All Alone in the Universe: Individuals in Descartes and Newton

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Brading, Katherine A.; Jalobeanu, Dana
preprint description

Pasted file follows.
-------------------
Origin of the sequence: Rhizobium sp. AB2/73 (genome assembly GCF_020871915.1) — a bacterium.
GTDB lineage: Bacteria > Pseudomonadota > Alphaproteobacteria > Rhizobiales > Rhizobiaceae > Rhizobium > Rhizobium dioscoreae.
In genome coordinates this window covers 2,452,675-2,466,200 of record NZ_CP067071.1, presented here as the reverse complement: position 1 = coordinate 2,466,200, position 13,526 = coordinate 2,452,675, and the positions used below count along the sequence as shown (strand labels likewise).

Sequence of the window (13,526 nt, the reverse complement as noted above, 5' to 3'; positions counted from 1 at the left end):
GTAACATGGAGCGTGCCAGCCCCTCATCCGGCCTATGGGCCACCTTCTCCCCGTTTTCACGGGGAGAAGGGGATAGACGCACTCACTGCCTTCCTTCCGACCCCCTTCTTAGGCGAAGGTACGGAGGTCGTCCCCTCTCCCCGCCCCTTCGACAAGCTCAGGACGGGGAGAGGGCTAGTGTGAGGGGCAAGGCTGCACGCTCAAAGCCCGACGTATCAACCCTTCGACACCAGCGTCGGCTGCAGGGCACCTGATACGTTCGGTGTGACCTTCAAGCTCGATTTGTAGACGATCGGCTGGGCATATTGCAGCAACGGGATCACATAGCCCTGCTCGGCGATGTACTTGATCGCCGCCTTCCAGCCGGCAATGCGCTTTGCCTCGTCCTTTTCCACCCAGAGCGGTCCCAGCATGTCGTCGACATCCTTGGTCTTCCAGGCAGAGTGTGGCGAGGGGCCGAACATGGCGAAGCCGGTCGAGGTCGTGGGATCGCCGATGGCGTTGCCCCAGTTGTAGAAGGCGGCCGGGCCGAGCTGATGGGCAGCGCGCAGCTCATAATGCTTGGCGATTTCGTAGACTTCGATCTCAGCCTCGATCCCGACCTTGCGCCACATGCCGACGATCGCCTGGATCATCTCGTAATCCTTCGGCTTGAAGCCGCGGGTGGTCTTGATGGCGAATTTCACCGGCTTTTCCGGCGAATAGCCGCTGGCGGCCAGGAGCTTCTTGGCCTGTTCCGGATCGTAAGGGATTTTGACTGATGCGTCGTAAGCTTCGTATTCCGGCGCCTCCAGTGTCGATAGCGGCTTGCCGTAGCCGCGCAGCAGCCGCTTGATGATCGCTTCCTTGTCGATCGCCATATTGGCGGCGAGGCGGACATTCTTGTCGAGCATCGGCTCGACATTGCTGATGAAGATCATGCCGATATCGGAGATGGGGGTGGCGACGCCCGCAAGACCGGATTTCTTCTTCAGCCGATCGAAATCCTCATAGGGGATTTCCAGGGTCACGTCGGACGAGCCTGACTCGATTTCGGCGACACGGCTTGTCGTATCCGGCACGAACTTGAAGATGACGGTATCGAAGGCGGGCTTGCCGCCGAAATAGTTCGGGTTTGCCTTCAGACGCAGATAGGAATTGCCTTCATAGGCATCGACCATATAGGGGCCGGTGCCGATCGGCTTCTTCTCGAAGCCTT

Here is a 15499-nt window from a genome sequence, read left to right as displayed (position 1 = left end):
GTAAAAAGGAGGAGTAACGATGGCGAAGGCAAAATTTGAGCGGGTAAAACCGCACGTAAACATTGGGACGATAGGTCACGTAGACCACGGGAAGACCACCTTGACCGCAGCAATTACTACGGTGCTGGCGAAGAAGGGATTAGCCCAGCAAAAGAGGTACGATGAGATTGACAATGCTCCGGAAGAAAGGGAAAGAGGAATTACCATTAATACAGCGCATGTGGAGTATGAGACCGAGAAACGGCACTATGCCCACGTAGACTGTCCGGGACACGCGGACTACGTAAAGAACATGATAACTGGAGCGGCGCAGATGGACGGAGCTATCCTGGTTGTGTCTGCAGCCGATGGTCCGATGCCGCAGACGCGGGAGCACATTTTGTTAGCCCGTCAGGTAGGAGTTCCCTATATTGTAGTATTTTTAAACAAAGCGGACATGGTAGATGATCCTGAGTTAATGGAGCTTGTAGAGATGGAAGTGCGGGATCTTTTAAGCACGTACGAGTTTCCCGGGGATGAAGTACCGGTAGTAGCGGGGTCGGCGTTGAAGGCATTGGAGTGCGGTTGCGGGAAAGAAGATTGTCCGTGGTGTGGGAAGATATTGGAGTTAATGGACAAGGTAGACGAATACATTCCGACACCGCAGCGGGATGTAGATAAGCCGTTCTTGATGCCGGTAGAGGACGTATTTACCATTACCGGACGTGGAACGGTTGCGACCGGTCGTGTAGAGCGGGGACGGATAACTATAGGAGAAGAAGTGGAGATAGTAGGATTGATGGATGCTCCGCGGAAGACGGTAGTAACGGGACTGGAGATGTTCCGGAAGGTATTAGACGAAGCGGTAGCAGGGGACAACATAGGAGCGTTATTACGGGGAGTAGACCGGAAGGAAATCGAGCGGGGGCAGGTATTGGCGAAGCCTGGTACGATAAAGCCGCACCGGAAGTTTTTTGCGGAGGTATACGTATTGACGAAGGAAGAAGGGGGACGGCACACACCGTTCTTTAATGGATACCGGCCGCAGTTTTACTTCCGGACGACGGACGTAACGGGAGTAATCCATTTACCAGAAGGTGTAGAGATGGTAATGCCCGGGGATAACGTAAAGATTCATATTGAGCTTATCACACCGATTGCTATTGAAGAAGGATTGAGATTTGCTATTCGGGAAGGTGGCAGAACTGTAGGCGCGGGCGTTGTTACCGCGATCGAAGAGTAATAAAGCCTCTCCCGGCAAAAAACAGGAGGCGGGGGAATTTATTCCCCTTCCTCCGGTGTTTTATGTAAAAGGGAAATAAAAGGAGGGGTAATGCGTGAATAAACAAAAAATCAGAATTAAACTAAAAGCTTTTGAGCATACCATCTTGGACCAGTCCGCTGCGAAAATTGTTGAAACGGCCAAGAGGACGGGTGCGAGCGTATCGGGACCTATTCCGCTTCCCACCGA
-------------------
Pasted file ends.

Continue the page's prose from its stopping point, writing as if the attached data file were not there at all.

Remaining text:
In this paper we argue that the primary issue in Descartes' Principles of Philosophy, Part II, articles 1-40, is the problem of individuating bodies. We demonstrate that Descartes departs from the traditional quest for a principle of individuation, moving to a different strategy with the more modest aim of constructing bodies adequate to the needs of his cosmology. In doing this he meets with a series of difficulties, and this is precisely the challenge that Newton took up. We show that Descartes' questions and his strategy influenced not only Newton's account of physical bodies, but also the structure of his mechanics.